Paragraph (c)(2). The proposed rule would clarify that the 
exception to the requirements for repatriation applies where:
     There are multiple competing requests for repatriation; 
and
     The museum or Federal agency, after complying with the 
regulations, cannot determine by a preponderance of the evidence which 
competing requesting party is the most appropriate claimant.
    Paragraph (g). Section 10.11 governs disposition of culturally 
unidentifiable human remains to tribes and Native Hawaiian 
organizations from whose tribal or aboriginal land the remains were 
excavated. The proposed rule would clarify that the Review Committee 
still is responsible for recommending a process for disposition of 
culturally unidentifiable human remains not now covered by 43 CFR 
10.11.

Sec.  10.11 Disposition of Culturally Unidentifiable Human Remains

    Paragraph (b)(2)(ii). The proposed rule would clarify that, for 
purposes of Section 10.11, aboriginal occupation may be recognized by a 
treaty, Act of Congress, or Executive Order, in addition to a final 
judgment of the Indian Claims Commission or the United States Court of 
Claims. Section 10.11 implements Section 8(c)(5) of NAGPRA (25 U.S.C. 
3006(c)(5)) with respect to disposition of culturally unidentifiable 
human remains to tribes and Native Hawaiian organizations from whose 
tribal or aboriginal land the remains were excavated.
    Section 10.11 contrasts with the regulations (43 CFR 10.6) 
implementing Section 3(a) of NAGPRA, where recognition of aboriginal 
land is only by a final judgment of the Indian Claims Commission or the 
United States Court of Claims (25 U.S.C. 3002(a)(2)(C)).

Sec.  10.12 Civil Penalties

    Paragraph (c). The proposed rule would clarify that written 
allegations of a museum's failure to comply with the requirements of 
NAGPRA are to be sent to the NAGPRA Civil Penalties Coordinator, in the 
National NAGPRA Program. NAGPRA assigns implementation responsibilities 
to the Secretary, who has delegated some of these implementation 
responsibilities to other officials, as reflected in this part. (See 
Secretarial Order 3261 of May 23, 2005.)
    Under the Secretarial Order and this part, the Assistant Secretary, 
in consultation with the Office of the Solicitor, executes the 
provisions for civil penalties against museums that fail to comply with 
NAGPRA, investigates allegations of failure to comply with NAGPRA 
requirements, and develops and assesses civil penalties (Secretarial 
Order 3261, Section 4a). The Secretarial Order also directs the 
Manager, National NAGPRA Program to provide staff, who reports directly 
to the Assistant Secretary in the performance of these duties, to 
support the civil penalty responsibilities of the Assistant Secretary. 
The proposed rule would clarify that written allegations of a museum's 
failure to comply with the requirements of NAGPRA are to be sent to the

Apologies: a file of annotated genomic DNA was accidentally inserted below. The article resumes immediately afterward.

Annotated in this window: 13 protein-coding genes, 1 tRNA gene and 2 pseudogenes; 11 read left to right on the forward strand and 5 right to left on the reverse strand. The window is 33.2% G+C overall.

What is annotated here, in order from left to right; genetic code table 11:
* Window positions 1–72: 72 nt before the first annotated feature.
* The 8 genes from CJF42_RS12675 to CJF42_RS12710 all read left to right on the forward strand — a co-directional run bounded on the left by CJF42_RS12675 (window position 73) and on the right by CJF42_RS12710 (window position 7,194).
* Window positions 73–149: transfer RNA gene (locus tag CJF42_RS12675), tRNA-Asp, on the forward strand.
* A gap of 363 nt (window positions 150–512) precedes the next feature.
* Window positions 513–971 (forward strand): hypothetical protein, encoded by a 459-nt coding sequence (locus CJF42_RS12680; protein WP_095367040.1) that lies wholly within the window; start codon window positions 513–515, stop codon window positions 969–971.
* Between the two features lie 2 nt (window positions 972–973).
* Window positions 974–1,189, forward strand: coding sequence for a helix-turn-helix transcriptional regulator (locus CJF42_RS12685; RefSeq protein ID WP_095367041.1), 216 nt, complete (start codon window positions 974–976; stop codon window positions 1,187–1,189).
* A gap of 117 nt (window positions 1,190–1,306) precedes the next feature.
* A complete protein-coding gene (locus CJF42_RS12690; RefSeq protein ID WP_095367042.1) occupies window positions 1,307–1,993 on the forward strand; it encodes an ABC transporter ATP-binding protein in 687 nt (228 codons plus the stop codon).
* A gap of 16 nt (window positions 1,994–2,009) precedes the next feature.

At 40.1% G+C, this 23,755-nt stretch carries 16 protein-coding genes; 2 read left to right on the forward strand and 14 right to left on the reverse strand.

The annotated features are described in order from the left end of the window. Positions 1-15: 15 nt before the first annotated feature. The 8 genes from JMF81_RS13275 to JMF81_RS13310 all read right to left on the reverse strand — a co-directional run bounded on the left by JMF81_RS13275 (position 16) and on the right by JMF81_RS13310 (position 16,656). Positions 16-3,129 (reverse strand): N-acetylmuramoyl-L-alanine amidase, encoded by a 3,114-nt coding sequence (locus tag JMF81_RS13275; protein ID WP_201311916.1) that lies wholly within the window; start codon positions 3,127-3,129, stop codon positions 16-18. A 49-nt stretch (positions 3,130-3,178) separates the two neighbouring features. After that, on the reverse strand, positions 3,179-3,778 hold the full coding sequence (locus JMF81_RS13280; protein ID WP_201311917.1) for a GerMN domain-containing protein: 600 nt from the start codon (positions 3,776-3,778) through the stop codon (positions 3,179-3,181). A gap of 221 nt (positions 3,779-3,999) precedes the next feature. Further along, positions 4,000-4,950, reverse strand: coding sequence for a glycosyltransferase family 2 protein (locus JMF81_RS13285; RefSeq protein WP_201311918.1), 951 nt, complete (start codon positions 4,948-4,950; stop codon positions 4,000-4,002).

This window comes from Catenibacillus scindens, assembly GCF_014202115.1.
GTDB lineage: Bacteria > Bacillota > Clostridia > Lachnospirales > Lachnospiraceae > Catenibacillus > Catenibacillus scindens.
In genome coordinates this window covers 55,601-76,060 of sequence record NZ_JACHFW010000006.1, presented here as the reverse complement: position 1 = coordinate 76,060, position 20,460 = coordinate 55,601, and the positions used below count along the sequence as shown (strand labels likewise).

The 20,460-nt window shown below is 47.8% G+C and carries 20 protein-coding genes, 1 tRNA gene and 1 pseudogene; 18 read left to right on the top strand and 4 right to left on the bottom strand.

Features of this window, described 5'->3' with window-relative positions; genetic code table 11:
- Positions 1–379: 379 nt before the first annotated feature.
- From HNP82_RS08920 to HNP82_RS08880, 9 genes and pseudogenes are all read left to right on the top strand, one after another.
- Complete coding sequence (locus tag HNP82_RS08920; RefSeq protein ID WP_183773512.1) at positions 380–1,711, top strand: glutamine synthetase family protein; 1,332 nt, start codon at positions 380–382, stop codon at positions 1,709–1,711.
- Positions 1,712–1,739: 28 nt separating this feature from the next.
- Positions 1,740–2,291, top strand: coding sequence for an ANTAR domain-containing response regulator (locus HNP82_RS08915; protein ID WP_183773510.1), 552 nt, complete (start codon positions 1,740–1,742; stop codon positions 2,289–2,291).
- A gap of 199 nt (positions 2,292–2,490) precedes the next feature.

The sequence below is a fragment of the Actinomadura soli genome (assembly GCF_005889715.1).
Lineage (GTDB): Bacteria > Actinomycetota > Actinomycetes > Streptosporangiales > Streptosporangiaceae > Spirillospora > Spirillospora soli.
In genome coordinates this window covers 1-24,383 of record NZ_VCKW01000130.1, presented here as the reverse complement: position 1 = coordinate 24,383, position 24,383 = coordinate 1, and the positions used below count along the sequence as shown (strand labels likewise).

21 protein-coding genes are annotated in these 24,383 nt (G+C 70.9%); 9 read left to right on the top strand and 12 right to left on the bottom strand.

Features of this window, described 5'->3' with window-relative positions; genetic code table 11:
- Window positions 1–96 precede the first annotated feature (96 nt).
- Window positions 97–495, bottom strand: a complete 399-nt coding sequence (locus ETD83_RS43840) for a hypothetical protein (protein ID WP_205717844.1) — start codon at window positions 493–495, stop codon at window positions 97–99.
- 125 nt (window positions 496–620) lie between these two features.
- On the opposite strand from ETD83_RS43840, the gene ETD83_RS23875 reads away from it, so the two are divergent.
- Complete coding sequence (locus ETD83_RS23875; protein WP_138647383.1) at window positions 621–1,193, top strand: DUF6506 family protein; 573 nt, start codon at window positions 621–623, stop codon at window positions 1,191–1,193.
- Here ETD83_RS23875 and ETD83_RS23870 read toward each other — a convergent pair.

NAGPRA Civil Penalties Coordinator, in the National NAGPRA Program.
    Paragraph (i)(3). The Manager, National NAGPRA Program provides 
staff to support the civil penalty responsibilities of the Assistant 
Secretary (Secretarial Order 3261, Section 4c, May 23, 2005). The 
proposed rule would clarify that a petition for relief should therefore 
be sent to the NAGPRA Civil Penalties Coordinator in the National 
NAGPRA Program.
    Paragraph (j)(1). The address for filing a written, dated request 
for a hearing on a notice of failure to comply or notice of assessment 
has changed since the rule was promulgated. The proposed rule would 
correct the mailing address. The proposed rule would also move the 
final sentence of this paragraph to paragraph (j)(6).
    Paragraph (j)(6)(i). The proposed rule would move the final 
sentence of paragraph (j)(1) to this location, which is more logical. 
The sentence reads, ``Hearings must take place following the procedures 
in 43 CFR part 4, Subparts A and B.''
    Paragraph (k)(1). The address for filing a ``Notice of Appeal'' has 
changed since the rule was promulgated. The proposed rule would correct 
the mailing address.
    Paragraph (k)(3). The address for obtaining copies of decisions in 
civil penalty proceedings under NAGPRA has changed since the rule was 
promulgated. The proposed rule would correct the mailing address.

Sec.  10.13 Future Applicability

    Paragraph (c)(2). Section 104 of the Federally Recognized Indian 
Tribe List Act of 1994, codified at 25 U.S.C. 479a-1 (2006), requires 
publication of the list of Indian Entities Recognized and Eligible to 
Receive Services from the United States Bureau of Indian Affairs. The 
proposed rule would correct the citation of that legal authority.

Sec.  10.15 Limitations and Remedies

    Paragraph (c)(1). The proposed rule would clarify, consistent with 
the Administrative Procedure Act (5 U.S.C. 704), that administrative 
remedies relate

[[Page 23199]]

only to Federal agencies and not to museums.
    Paragraph (c)(1)(ii). The proposed rule would clarify, consistent 
with NAGPRA, that Federal collections, rather than Federal lands, are